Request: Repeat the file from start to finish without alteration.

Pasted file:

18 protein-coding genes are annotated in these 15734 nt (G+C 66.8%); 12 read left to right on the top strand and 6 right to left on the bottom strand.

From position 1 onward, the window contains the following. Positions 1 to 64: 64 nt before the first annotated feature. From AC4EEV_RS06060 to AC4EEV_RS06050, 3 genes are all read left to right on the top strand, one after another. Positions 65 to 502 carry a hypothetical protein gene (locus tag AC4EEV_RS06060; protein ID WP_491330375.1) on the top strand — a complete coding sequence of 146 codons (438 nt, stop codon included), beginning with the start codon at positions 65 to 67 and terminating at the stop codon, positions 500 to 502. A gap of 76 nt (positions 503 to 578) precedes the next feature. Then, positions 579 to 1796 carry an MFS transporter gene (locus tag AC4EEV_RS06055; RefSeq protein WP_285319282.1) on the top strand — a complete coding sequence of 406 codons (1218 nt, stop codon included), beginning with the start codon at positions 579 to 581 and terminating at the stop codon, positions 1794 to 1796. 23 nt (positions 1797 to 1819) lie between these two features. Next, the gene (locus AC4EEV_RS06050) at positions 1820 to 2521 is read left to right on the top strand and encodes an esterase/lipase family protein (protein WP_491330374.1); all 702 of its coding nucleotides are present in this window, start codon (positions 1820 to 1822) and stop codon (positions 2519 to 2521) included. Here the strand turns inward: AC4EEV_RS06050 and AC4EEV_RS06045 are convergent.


18 protein-coding genes are annotated in these 15734 nt (G+C 66.8%); 12 read left to right on the top strand and 6 right to left on the bottom strand.

From position 1 onward, the window contains the following. Positions 1 to 64: 64 nt before the first annotated feature. From AC4EEV_RS06060 to AC4EEV_RS06050, 3 genes are all read left to right on the top strand, one after another. Positions 65 to 502 carry a hypothetical protein gene (locus tag AC4EEV_RS06060; protein ID WP_491330375.1) on the top strand — a complete coding sequence of 146 codons (438 nt, stop codon included), beginning with the start codon at positions 65 to 67 and terminating at the stop codon, positions 500 to 502. A gap of 76 nt (positions 503 to 578) precedes the next feature. Then, positions 579 to 1796 carry an MFS transporter gene (locus tag AC4EEV_RS06055; RefSeq protein WP_285319282.1) on the top strand — a complete coding sequence of 406 codons (1218 nt, stop codon included), beginning with the start codon at positions 579 to 581 and terminating at the stop codon, positions 1794 to 1796. 23 nt (positions 1797 to 1819) lie between these two features. Next, the gene (locus AC4EEV_RS06050) at positions 1820 to 2521 is read left to right on the top strand and encodes an esterase/lipase family protein (protein WP_491330374.1); all 702 of its coding nucleotides are present in this window, start codon (positions 1820 to 1822) and stop codon (positions 2519 to 2521) included. Here the strand turns inward: AC4EEV_RS06050 and AC4EEV_RS06045 are convergent.